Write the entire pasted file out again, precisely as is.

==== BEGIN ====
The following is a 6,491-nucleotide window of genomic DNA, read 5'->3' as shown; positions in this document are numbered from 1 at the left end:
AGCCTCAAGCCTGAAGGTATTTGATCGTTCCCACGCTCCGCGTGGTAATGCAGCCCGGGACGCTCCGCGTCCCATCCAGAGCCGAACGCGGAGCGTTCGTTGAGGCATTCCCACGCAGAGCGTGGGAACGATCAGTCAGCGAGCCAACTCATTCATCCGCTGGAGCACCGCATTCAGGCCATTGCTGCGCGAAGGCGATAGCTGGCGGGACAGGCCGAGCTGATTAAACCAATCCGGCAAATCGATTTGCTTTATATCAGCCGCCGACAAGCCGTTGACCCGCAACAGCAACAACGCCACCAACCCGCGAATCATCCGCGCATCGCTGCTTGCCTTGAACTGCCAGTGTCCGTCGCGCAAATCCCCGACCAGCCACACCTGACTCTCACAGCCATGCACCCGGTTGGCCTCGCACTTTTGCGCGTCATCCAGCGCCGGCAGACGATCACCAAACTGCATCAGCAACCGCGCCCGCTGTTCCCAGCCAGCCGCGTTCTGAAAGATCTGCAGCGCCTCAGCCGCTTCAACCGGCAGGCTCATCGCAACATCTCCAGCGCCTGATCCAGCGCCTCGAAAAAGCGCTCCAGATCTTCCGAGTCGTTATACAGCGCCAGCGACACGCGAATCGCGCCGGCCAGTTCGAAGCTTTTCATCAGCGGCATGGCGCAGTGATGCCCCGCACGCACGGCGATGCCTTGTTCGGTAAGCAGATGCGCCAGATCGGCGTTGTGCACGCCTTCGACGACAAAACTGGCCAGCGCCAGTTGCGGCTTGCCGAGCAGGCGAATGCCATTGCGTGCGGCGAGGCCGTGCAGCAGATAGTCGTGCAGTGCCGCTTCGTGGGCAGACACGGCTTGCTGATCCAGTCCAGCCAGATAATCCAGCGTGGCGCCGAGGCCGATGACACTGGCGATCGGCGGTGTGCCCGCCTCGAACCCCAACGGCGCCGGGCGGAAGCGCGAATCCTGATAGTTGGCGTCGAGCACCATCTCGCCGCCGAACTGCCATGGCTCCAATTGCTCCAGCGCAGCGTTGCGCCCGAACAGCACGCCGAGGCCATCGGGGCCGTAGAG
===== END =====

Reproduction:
The following is a 6,491-nucleotide window of genomic DNA, read 5'->3' as shown; positions in this document are numbered from 1 at the left end:
AGCCTCAAGCCTGAAGGTATTTGATCGTTCCCACGCTCCGCGTGGTAATGCAGCCCGGGACGCTCCGCGTCCCATCCAGAGCCGAACGCGGAGCGTTCGTTGAGGCATTCCCACGCAGAGCGTGGGAACGATCAGTCAGCGAGCCAACTCATTCATCCGCTGGAGCACCGCATTCAGGCCATTGCTGCGCGAAGGCGATAGCTGGCGGGACAGGCCGAGCTGATTAAACCAATCCGGCAAATCGATTTGCTTTATATCAGCCGCCGACAAGCCGTTGACCCGCAACAGCAACAACGCCACCAACCCGCGAATCATCCGCGCATCGCTGCTTGCCTTGAACTGCCAGTGTCCGTCGCGCAAATCCCCGACCAGCCACACCTGACTCTCACAGCCATGCACCCGGTTGGCCTCGCACTTTTGCGCGTCATCCAGCGCCGGCAGACGATCACCAAACTGCATCAGCAACCGCGCCCGCTGTTCCCAGCCAGCCGCGTTCTGAAAGATCTGCAGCGCCTCAGCCGCTTCAACCGGCAGGCTCATCGCAACATCTCCAGCGCCTGATCCAGCGCCTCGAAAAAGCGCTCCAGATCTTCCGAGTCGTTATACAGCGCCAGCGACACGCGAATCGCGCCGGCCAGTTCGAAGCTTTTCATCAGCGGCATGGCGCAGTGATGCCCCGCACGCACGGCGATGCCTTGTTCGGTAAGCAGATGCGCCAGATCGGCGTTGTGCACGCCTTCGACGACAAAACTGGCCAGCGCCAGTTGCGGCTTGCCGAGCAGGCGAATGCCATTGCGTGCGGCGAGGCCGTGCAGCAGATAGTCGTGCAGTGCCGCTTCGTGGGCAGACACGGCTTGCTGATCCAGTCCAGCCAGATAATCCAGCGTGGCGCCGAGGCCGATGACACTGGCGATCGGCGGTGTGCCCGCCTCGAACCCCAACGGCGCCGGGCGGAAGCGCGAATCCTGATAGTTGGCGTCGAGCACCATCTCGCCGCCGAACTGCCATGGCTCCAATTGCTCCAGCGCAGCGTTGCGCCCGAACAGCACGCCGAGGCCATCGGGGCCGTAGAG